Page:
Still in FIG. 2, it will be observed that the tube 6 is stepped with at least two different diameters, the first, 16, receiving the last turns 9 of spring 7 and the second, 17, which is smaller, penetrating at least partially inside the cylindrical element 5 which is shaped like a cup, the outer diameter 18 of the said cup receiving the first turns 8 of spring 7. In this stepped arrangement, it would be possible to imagine a spring 7 having a constant diameter from top to bottom since a space 10 would always be provided between the lower portion 45 of tube 6 and the central turns 11 of spring 7.
The present invention relates to a coupling device between a source of mechanical energy and a generator of electrical energy in a timepiece comprising an arbor driven by said source of mechanical energy and a cylindrical element fixedly and coaxially mounted on the arbor.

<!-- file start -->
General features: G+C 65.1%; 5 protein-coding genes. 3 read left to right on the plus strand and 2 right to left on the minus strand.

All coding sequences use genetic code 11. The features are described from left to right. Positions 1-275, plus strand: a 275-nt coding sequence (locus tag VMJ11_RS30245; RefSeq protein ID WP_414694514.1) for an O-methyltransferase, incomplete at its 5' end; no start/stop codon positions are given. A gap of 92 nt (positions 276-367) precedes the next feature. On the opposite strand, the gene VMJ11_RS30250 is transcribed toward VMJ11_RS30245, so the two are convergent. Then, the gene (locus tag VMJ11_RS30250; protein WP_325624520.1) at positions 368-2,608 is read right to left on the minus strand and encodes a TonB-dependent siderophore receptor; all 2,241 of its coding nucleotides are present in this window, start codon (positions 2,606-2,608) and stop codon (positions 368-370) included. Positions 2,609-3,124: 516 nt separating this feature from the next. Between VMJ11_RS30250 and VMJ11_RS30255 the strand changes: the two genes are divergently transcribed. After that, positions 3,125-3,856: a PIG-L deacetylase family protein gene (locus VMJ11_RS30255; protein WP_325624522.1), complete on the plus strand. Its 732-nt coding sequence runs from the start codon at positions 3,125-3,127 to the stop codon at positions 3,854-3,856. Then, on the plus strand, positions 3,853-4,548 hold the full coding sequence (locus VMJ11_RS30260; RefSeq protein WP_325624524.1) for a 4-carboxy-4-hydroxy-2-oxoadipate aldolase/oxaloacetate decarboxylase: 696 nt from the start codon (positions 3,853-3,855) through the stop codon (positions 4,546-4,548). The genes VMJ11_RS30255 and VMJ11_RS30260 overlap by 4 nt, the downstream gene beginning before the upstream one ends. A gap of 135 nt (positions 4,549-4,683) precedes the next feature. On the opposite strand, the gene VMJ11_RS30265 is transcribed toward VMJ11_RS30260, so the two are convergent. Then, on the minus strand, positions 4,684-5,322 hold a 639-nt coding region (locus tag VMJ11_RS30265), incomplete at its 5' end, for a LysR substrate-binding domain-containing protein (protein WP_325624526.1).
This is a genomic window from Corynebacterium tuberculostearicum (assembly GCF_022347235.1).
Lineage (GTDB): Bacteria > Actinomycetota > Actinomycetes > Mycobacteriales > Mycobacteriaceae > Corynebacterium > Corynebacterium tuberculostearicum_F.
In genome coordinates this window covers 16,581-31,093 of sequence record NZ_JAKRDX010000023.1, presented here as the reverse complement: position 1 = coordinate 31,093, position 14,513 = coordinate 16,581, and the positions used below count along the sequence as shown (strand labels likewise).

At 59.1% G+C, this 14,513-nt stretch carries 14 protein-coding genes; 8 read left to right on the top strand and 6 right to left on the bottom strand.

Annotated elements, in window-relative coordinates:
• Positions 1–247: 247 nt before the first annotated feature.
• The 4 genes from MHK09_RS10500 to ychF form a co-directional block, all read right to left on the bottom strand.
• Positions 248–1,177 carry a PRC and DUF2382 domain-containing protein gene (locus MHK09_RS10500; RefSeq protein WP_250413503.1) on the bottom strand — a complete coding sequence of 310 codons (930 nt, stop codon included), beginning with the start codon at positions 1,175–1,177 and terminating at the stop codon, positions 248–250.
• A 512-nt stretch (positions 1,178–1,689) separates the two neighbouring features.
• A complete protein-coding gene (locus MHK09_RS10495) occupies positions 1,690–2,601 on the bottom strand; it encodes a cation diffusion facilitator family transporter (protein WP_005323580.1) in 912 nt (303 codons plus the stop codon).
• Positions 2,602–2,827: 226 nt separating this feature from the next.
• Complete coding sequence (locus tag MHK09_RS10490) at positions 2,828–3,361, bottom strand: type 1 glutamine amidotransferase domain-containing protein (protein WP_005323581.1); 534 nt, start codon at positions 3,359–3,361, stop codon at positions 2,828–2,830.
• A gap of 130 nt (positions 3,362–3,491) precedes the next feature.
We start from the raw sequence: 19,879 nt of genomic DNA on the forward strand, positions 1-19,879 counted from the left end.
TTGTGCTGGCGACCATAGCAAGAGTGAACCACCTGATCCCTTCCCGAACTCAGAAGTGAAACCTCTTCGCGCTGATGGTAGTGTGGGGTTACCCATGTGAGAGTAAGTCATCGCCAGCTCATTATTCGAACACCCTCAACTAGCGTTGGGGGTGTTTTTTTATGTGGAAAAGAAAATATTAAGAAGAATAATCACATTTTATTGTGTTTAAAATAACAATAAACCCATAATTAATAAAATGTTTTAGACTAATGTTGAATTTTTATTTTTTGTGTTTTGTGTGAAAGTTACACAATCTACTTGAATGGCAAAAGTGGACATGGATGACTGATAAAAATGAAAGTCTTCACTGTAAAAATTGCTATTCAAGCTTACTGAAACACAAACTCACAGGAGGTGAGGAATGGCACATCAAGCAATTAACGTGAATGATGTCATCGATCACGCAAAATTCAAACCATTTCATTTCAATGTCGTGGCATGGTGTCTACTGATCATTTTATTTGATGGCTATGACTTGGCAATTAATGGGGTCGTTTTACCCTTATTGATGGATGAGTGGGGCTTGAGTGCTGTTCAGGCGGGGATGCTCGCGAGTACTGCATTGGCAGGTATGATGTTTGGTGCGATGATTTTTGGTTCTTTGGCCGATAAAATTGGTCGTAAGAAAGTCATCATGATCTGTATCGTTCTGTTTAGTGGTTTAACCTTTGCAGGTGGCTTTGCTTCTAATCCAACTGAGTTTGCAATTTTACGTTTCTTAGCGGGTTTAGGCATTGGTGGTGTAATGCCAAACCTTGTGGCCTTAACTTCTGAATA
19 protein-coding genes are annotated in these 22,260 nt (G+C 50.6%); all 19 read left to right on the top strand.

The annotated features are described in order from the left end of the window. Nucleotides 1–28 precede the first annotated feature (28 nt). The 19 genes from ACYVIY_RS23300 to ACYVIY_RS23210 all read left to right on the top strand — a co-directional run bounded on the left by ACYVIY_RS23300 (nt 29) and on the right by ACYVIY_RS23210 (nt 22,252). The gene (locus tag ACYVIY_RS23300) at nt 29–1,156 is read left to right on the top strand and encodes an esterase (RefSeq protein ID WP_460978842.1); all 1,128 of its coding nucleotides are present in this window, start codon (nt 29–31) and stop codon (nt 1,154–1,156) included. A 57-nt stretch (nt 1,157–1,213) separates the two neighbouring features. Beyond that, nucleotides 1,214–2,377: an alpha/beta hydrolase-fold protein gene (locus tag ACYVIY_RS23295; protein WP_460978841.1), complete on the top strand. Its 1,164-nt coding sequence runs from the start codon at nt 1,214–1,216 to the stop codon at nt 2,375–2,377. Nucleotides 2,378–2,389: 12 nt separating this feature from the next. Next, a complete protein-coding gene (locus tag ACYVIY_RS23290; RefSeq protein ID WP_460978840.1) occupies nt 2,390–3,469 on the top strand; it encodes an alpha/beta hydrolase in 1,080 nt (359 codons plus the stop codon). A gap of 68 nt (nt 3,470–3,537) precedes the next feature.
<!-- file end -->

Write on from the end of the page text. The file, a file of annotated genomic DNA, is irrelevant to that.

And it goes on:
Such a coupling device is known from U.S. Pat. No. 4,644,246 for supplying current to, in particular, a timepiece. The latter comprises an a.c. generator, a rechargeable battery and a charging system interposed between the generator and the battery, the generator comprising a multipolar rotor carrying permanent magnets and a stator provided with windings supplying the a.c. current. An eccentric mass drives the rotor. The rotor, the stator and the mass are coaxially mounted. The coupling between the mass, i.e. the source of mechanical energy, and the rotor of the generator of electrical energy consists, at least in one described embodiment, of a balance-spring having one of its ends attached to a cylindrical element forming part of the pivotal arbor of the eccentric mass and its other end attached to a cage carrying the generator's rotor. When at rest, the rotor is magnetically restrained by the stator, which constitutes a certain positioning torque. When the mass starts to turn, it tensions or winds the balance-spring around the cylindrical element until the energy that has been accumulated by the spring exceeds the energy for positioning the rotor in relation to the stator. From then on, the rotor is released and pivoted at a fast speed until exhaustion of the kinematic energy that is stored by the spring, the generator then producing a high electromotive force to charge the battery.